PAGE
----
In prior posts, I demonstrated how to download projections from numerous sources, calculate custom projections for your league, and compare the accuracy of different sources of projections (2013, 2014). In the latest version of our annual series, we hold the forecasters accountable and see who had the most and least accurate fantasy football projections over the last 4 years.
The R Script
You can download the R script for comparing the projections from different sources here. You can download the historical projections here and historical performance (i.e., players’ actual points scored) here.
To compare the accuracy of the projections, I use the following metrics:
Whose Predictions Were the Best?
|Fantasy Football Analytics: Average||.671||.422||.503||.520||.569||.479||.581||.474|
|Fantasy Football Analytics: Robust Average||.566||.483||.566||.483|
|CBS: Jamey Eisenberg||.619||.501||.388||.676||.465||.614||.491||.597|
|CBS: Dave Richard||.619||.501||.388||.676||.512||.587||.507||.588|
|Footballguys: David Dodds||.534||.527||.534||.527|
|Footballguys: Bob Henry||.566||.479||.566||.479|
|Footballguys: Maurile Tremblay||.527||.523||.527||.523|
|Footballguys: Jason Wood||.549||.495||.549||.495|
- Fantasy Football Analytics: Average
- Footballguys: Bob Henry
- Fantasy Football Analytics: Robust Average
- Footballguys: Jason Wood
- Footballguys: Maurile Tremblay
- EDS Football
- Footballguys: David Dodds
- CBS: Dave Richard
- CBS: Jamey Eisenberg
Notes: FantasyFootballNerd projections were not included because the full projections are subscription only. WalterFootball projections were not included because they do not separate rushing from receiving touchdowns. CBS estimates were averaged across Jamey Eisenberg and Dave Richard in 2012 and 2013.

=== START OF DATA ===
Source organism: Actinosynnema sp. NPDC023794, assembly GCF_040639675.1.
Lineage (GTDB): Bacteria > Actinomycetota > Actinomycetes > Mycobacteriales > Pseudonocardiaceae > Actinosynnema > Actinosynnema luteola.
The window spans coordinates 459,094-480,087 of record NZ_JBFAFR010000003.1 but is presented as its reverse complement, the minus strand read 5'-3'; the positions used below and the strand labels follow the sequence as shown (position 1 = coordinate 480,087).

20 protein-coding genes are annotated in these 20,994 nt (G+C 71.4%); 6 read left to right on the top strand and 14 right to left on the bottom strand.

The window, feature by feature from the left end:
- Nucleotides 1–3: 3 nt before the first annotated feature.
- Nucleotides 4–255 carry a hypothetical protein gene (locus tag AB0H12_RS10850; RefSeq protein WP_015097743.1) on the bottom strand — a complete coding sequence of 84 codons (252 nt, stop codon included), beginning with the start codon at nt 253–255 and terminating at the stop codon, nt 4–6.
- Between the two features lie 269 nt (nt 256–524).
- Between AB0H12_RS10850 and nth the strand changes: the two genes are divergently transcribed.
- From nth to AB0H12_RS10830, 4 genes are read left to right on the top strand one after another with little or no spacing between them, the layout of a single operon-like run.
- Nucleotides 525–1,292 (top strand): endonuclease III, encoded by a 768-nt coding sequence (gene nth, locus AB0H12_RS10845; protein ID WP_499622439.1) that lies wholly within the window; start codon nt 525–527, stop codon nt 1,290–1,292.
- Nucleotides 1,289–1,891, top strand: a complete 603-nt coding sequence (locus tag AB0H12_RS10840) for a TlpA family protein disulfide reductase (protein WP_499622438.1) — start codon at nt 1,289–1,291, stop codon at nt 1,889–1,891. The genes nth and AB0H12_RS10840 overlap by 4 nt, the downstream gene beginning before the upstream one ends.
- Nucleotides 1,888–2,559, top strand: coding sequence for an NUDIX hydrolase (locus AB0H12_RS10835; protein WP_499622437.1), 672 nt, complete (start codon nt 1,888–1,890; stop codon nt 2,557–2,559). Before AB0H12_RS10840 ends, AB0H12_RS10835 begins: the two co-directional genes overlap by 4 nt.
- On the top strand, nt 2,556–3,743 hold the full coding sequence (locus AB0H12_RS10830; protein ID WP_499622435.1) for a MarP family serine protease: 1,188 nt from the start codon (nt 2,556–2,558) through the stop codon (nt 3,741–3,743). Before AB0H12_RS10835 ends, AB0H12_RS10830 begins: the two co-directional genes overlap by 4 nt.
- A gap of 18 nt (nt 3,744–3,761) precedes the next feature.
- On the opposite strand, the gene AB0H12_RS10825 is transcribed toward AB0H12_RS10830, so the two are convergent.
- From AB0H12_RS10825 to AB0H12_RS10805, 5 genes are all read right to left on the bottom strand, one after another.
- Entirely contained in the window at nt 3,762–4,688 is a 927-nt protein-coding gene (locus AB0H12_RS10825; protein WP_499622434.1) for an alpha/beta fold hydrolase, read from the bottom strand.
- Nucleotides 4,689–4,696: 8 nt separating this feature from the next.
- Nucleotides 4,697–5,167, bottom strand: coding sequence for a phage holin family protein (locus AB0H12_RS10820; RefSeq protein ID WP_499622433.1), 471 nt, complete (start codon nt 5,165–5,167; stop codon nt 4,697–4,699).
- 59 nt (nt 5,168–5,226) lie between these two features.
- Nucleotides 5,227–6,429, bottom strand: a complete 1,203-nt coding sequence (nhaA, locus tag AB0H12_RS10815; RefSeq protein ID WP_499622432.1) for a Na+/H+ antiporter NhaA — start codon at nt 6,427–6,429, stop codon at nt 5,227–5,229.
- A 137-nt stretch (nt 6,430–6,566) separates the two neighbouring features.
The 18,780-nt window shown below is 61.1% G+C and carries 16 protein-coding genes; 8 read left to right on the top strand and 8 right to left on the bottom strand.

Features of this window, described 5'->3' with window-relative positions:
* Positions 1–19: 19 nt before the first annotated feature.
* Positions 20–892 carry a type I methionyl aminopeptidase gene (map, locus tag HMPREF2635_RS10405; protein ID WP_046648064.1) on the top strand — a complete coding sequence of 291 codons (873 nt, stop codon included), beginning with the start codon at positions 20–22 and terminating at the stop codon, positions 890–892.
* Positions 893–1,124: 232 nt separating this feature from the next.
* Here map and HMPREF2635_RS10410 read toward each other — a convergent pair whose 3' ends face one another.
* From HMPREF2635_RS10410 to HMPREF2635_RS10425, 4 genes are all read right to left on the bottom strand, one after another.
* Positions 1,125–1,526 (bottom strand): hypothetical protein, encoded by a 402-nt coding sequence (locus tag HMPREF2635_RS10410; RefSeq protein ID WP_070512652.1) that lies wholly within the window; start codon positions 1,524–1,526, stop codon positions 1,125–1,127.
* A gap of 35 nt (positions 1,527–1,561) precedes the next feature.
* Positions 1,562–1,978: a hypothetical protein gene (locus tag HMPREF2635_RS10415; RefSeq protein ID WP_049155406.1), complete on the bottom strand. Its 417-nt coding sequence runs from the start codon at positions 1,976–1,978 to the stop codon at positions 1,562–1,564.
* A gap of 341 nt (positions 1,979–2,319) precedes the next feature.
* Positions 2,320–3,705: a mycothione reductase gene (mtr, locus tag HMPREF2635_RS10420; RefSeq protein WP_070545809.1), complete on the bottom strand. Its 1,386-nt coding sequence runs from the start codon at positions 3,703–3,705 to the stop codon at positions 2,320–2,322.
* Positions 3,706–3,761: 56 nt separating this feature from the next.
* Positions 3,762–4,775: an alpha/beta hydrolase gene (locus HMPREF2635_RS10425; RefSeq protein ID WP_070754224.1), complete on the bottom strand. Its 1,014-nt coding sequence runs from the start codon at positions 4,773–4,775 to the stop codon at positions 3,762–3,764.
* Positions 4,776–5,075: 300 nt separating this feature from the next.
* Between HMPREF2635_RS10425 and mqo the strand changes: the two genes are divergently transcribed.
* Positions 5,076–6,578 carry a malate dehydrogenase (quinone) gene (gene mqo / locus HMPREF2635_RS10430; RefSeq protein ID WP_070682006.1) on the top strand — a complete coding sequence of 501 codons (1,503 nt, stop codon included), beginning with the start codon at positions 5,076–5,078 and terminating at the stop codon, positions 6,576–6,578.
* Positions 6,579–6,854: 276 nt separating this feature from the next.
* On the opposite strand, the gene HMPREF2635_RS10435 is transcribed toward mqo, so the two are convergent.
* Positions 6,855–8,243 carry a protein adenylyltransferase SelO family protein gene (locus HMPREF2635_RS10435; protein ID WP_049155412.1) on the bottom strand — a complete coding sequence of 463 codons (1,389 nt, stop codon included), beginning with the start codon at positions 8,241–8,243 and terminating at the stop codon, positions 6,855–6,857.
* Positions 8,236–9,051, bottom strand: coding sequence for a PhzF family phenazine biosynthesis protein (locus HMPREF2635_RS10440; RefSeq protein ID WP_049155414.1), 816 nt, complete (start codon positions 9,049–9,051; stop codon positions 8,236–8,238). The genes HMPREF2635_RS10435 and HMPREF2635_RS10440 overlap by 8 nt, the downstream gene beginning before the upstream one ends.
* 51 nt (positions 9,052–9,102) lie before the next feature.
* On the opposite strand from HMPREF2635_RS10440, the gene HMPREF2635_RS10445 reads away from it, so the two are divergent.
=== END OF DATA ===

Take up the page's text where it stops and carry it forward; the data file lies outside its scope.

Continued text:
Here is a scatterplot of our average projections in relation to players’ actual fantasy points scored in 2014:
- Projections that combined multiple sources of projections (FFA Average, FantasyPros) were more accurate than single projections (CBS, NFL.com, ESPN).
- The R-squared of the FFA average projection was .67 in 2012, .50 in 2013, and .57 in 2014. This suggests that players are more predictable in some years than others. It also indicates that 1/3 to 1/2 of the variance in actual points is unexplained by projections, so there is much room for improvement in terms of prediction accuracy.
- There was little consistency in performance across time among sites that used single projections (CBS, NFL.com, ESPN). In 2012, CBS was the most accurate single source of projection but they were the least accurate in 2013. Moreover, the least accurate in 2012 was NFL.com, but they were among the most accurate in 2013. This suggests that no single source reliably outperforms the others. While some sites may do better than others in any given year (because of fairly random variability–i.e., chance), it is unlikely that they will continue to outperform the other sites.
Fantasy Football Analytics had the most accurate projections over the last three years. Why? We average across sources. Combining sources of projections removes some of their individual judgment biases (error) and gives us a more accurate fantasy projection. No single source (CBS, NFL.com, ESPN) reliably outperformed the others or the crowd, suggesting that differences between them are likely due in large part to chance. In sum, crowd projections are more accurate than individuals’ judgments for fantasy football projections. People often like to “go with their gut” when picking players. That’s fine—fantasy football is a game. Do what is fun for you. But, crowd projections are the most reliably accurate of any source. Do with that what you will!
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